The smart aleck in me always wants to reply, “Who?” but I try to keep the inner child in check and answer something to the effect of, “Yes, she’s your sister.”
“Yea, well, I love Ashley.”
“Good. I’m glad. And I’m sure you love Carissa as well.”
Sean usually then throws himself into some kind of monologue expressing his frustration over how Ashley doesn’t do such-and-such or understand things like he does.
“Sean, she’s 5.”
It used to be “She’s 4”…. Even “She’s 3.”
Both of the kids have grown tired of me explaining their little sister’s childish behaviour by simply pointing out how young she is.
I remember doing something similar with Sean. Only then, I would say, “He’s autistic.”
It almost – no, it in fact – became a habit. Something I would do without even thinking and, in time, something I would do before any excuse needed to be made.
It was like my safety net.
I’d get it out there before he would start kicking and screaming in public.
I’d announce it to the other parents before he became frustrated and tackled your kid out on the soccer field.
I’d say it in the beginning so you wouldn’t look at me like you do when something happens….
And you know you do…
The look could be with compassion but usually it’s more like, “Can’t you control your kid?”
The kids would come right out and ask, “What’s wrong with Sean?”
And I’d always answer, “His brain is wired differently. Sometimes it takes awhile to understand things.”
The kids would be satisfied and nothing more from them would be said. Sean would be accepted and life would go on.
But the parents… oh, the parents…and how they love to judge. The glances, the looks, the whispers, and then the comments would come.
“Why do you insist on him being here?”
“He’s a monster.”
“He’s a disruption and is causing problems in the classroom.”
“My child isn’t learning because of him.”
“He needs to leave before he hurts someone.”
How can you call my child “a monster”? What gives you the right? Frankly, who the hell do you think you are?
But after hearing that, the ugliness never changed to compassion. It never changed to understanding.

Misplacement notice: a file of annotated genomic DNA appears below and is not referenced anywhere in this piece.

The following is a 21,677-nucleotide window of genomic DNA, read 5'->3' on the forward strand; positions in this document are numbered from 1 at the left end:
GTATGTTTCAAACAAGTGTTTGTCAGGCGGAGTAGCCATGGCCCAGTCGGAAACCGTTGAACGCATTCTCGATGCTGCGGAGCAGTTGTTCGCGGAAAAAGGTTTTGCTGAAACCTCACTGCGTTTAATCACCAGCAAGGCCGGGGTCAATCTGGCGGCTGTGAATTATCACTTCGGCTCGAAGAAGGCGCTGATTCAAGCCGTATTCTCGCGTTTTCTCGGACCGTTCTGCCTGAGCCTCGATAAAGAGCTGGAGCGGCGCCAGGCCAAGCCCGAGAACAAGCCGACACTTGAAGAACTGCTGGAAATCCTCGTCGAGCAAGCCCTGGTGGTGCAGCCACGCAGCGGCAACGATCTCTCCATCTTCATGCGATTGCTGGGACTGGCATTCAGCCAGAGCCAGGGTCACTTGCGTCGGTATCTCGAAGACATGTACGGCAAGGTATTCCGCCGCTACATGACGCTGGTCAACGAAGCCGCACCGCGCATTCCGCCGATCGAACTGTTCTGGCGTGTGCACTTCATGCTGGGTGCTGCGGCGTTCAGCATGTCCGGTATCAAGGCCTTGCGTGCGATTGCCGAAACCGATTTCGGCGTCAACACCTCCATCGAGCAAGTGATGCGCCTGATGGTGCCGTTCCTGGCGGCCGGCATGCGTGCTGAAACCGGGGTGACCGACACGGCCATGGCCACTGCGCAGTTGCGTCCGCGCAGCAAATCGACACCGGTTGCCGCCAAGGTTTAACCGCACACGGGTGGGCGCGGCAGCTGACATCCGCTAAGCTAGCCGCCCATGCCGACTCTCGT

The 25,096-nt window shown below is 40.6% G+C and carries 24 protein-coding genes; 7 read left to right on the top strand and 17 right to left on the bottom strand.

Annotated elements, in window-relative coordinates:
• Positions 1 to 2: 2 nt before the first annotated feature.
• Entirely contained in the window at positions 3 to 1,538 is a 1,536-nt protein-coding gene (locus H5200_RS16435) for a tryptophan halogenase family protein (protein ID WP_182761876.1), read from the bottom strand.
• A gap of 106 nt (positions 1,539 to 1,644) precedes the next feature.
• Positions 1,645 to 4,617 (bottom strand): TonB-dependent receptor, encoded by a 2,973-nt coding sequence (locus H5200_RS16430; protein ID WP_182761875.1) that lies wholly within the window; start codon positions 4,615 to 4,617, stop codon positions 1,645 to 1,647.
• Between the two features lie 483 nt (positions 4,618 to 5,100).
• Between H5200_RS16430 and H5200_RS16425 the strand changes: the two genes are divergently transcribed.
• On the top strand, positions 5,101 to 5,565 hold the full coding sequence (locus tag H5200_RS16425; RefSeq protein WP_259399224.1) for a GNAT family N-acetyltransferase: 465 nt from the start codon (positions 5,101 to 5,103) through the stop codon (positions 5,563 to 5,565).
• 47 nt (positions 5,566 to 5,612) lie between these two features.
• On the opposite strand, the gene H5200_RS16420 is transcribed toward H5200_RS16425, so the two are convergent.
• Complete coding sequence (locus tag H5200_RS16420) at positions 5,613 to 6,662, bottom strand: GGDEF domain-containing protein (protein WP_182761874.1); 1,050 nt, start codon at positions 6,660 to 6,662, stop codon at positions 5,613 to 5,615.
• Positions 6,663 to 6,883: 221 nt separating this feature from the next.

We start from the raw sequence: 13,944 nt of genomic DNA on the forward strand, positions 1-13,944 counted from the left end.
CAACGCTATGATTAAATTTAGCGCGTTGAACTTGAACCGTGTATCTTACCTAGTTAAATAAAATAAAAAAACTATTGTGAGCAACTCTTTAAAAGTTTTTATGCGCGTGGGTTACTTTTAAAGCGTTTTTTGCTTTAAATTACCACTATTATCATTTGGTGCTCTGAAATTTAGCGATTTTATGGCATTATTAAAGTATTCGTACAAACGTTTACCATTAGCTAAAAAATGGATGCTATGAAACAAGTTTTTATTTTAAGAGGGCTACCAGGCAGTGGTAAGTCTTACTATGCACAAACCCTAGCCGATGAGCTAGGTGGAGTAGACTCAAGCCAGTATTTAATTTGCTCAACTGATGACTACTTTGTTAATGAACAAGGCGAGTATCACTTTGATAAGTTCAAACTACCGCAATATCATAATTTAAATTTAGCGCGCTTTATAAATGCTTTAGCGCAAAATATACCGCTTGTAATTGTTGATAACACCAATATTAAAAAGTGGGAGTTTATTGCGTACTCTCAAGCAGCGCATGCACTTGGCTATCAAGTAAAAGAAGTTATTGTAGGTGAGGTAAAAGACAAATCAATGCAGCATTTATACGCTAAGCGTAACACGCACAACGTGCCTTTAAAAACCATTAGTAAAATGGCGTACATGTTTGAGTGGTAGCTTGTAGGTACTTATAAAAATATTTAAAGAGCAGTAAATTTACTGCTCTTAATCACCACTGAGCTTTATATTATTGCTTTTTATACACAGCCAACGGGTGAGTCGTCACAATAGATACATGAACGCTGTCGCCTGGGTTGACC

That word is more than a diagnosis. It’s a lifestyle…not only for Sean, but for the entire family.
Can I go out and get a “real” job like everybody says I should? No. Between therapies and meetings and doctors…not to mention being available for all those phone calls from school… how can I hold down a normal 9 to 5 gig?
Are dinners simple? Are any trips outside of the house, simple?
Can I send him in the backyard? Let him take his bike out? Can I let him cross the street?
Can I send him to his room with instructions to clean it? Can I tell him to take a shower without adding something like “Don’t forget to use soap”?
No, no, and no.
Autistic does not mean simple.
But getting back on track, “autistic” is not everything about my son.
And it certainly does not bear enough importance in our lives to take the place of his name but, sadly, that’s what was happening.
I would say, “That’s my son. He’s autistic.”
An excuse, my safety net, some kind of explanation… a plea for understanding…. That’s all that it was.
But it’s not who he is.
It’s not his name.
When I realized what I was doing, I knew I had to stop.
I named my blog as a reminder to myself…as a reminder to everyone.
We have amazing, wonderful children.
Autism is a trait that they have – just like being blue-eyed or right-handed.
We would never think to say, “That’s my son. He’s got brown eyes.”
So when Ashley is doing something that is so Ashley-like, instead of explaining to the kids that she’s 5… I can say, “Oh, that’s Ashley being Ashley,” because that’s who she is.
And when Sean is doing something, I’ll proudly say, “Oh, that’s Sean being Sean,” because Sean is being exactly who he is… left-handed, gray eyes, autism and all.